It was interesting that a couple of weeks ago after a so-called "summit" it was announced that there would be no more press conferences or media releases until negotiations were complete. (From events after that, it seems this embargo applied to the UK but not the EU, as they continue to supply odd snippets to the media).

Concurrent with that, the UK negotiating team was heard to say that at least they (the EU) seem to be negotiating now, which clearly infers that the EU team, up until that time, were only interested in obfuscation. That certainly seemedd to be the matter from outside, as whatever was proposed by the UK was discarded out of hand with no detail as to why, or what alternative may be more acceptable. It most certainly looked as though the EU was not interested one iota in an agreement but were actively pushing the UK towards a "no deal" outcome. With a hairbreadth UK Parliamentary majority (and particularly the composition of that) Grumpy can see the situation where that which is acceptable to the EU will not be acceptable to the UK Parliament and, conversely, that which is acceptable (if anything is) to the EU, will not be acceptable to some part of the UK legislature.

There is a prime example of this situation in the shape of the "Irish border". The EU have proposed customs checks between Belfast and Liverpool (i.e. a border down the Irish Sea). Grumpy would observe that this constitutes, as a result of some of the conditions that seem to be inferred in the small print around that proposal, the annexation of part of the UK to remain in the EU. Who in the world do these plonkers think they are? If that is acceptable to the EU, would it be acceptable for the customs checks to be made between Cherbourg and Dublin? That way you wouldn't need a border in Ireland.

I must confess I've not openly heard that as a proposal but at a recent business conference in Dublin I understand the possibility of Republic of Ireland leaving the EU was mooted (see earlier in this grump where you will find just that suggestion). That would solve the problem at a stroke!

The British Prime Minister in Parliament last week stated that ninety-five percent of the Brexit deal has been agreed. I find that very interesting because of what the old 80/20 rule says! (click here to read about the 80/20 rule ). This states that a 20% return will take 80% of the effort. The actual figures are examples, but it means that in this situation, there is five percent still to be agreed, Grumpy believes that five per cent will take ninety-five per cent of effort. The Ireland border problem is one which will not go away and cannot be solved by one party annexing some of the other parties' territory to solve it. If the EU try in any way to "annex" Northern Ireland, there will be 'no deal'. Not only is that logical but it is a red line cast in blood ( quite literally) by Northern Ireland politicians. For the EU negotiating team to believe, or even suggest otherwise, again shows a total and utter ignorance of the problem they are trying to address. A solution may have been possible if the original team who crafted the "Good Friday agreement" could be re-established but that is not possible as two of the main architects have passed on. I only hope I'm wrong but, I believe the EU, through their ignorance and arrogance will precipitate a "no deal" in the negotiations. This is a great pity as even Grumpy does not believe that is what the EU wants.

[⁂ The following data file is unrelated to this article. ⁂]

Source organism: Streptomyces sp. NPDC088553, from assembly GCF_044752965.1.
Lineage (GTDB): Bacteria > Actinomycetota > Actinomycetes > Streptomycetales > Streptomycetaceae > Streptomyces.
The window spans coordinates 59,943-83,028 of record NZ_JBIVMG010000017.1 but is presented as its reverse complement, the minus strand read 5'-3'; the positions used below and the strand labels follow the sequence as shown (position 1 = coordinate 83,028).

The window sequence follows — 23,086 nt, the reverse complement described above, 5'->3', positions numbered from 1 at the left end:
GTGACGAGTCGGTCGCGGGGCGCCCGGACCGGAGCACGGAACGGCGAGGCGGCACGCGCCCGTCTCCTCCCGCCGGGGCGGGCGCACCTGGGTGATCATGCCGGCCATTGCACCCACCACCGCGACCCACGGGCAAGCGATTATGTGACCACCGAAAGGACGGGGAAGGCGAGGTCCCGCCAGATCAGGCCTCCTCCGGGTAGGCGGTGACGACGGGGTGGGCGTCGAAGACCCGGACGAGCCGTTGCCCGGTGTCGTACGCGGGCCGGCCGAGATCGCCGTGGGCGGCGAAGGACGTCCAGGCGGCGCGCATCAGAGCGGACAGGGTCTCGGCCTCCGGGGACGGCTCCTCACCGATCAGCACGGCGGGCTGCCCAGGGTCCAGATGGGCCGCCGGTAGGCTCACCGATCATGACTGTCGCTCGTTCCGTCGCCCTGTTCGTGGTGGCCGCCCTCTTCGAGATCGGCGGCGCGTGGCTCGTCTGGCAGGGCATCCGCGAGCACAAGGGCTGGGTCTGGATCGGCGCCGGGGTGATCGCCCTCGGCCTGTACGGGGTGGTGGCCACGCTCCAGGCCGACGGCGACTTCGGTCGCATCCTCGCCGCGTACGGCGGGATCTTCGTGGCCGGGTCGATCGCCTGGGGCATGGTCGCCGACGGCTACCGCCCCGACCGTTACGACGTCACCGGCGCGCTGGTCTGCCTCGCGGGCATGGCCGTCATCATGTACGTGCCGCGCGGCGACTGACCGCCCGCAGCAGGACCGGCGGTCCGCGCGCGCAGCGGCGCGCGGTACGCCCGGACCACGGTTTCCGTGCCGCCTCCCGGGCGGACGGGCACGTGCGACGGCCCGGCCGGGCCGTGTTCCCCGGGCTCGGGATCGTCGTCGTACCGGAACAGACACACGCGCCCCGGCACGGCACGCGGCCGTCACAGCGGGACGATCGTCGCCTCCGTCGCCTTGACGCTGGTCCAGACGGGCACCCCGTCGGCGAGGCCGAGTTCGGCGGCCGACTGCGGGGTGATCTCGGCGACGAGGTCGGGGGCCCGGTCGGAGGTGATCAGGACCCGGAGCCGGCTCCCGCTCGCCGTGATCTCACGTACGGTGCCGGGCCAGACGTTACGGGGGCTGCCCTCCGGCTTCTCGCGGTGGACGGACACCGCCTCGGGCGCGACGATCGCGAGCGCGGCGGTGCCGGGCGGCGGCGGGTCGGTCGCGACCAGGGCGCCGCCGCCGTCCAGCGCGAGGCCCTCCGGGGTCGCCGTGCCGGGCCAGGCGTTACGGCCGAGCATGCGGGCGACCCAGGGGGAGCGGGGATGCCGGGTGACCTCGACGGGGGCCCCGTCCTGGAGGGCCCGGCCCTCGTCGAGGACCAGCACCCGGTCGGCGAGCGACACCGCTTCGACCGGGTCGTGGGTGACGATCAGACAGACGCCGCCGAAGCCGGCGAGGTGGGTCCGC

Grumpy is aware of a couple of other things that never seem to appear in any of the political media reports. First is a matter which appeared in one of the initial documents tabled by the EU after the initiation of article 50.That is Spain having power of veto over anything that is agreed between the UK and the EU in terms of Brexit if that agreement does not address what the Spanish government call "the Gibraltar problem". (Historically Gibraltar was passed over to the UK by treaty and yet the Spanish government regard it as "Spanish territory"). It is presumed "addressing the Gibraltar problem" means the UK donating the Gibraltar territory to the Spanish. Grumpy cannot see that happening as, apart from the strategic importance of Gibraltar port, the majority of the Gibraltarians see themselves as British. As far as Grumpy is aware the Spanish government has not asked them what they would like. As an aside, prior to British membership of the EU Spanish citizens freely crossed the border in and out of Gibraltar for employment and no doubt pleasure activities. Post Brexit, I see no reason why that arrangement should not be reinstated.

The second matter is far more obtuse. Grumpy understands the Argentine government is once again casting covetous eyes on British territory, namely the Falkland Islands. The media report stated that the Argentinians are poised to act the minute the UK leaves the EU, on the basis that, currently, there is a common defence policy in the EU. After the UK has left, they will effectively be "on their own" with no EU support. It seems there are many opportunist chancers trying to step up to the table and annex chunks of UK territory they fancy. It does make me wonder who else is going to try and step up to the imaginary plate and lay claim to the Isle of Wight!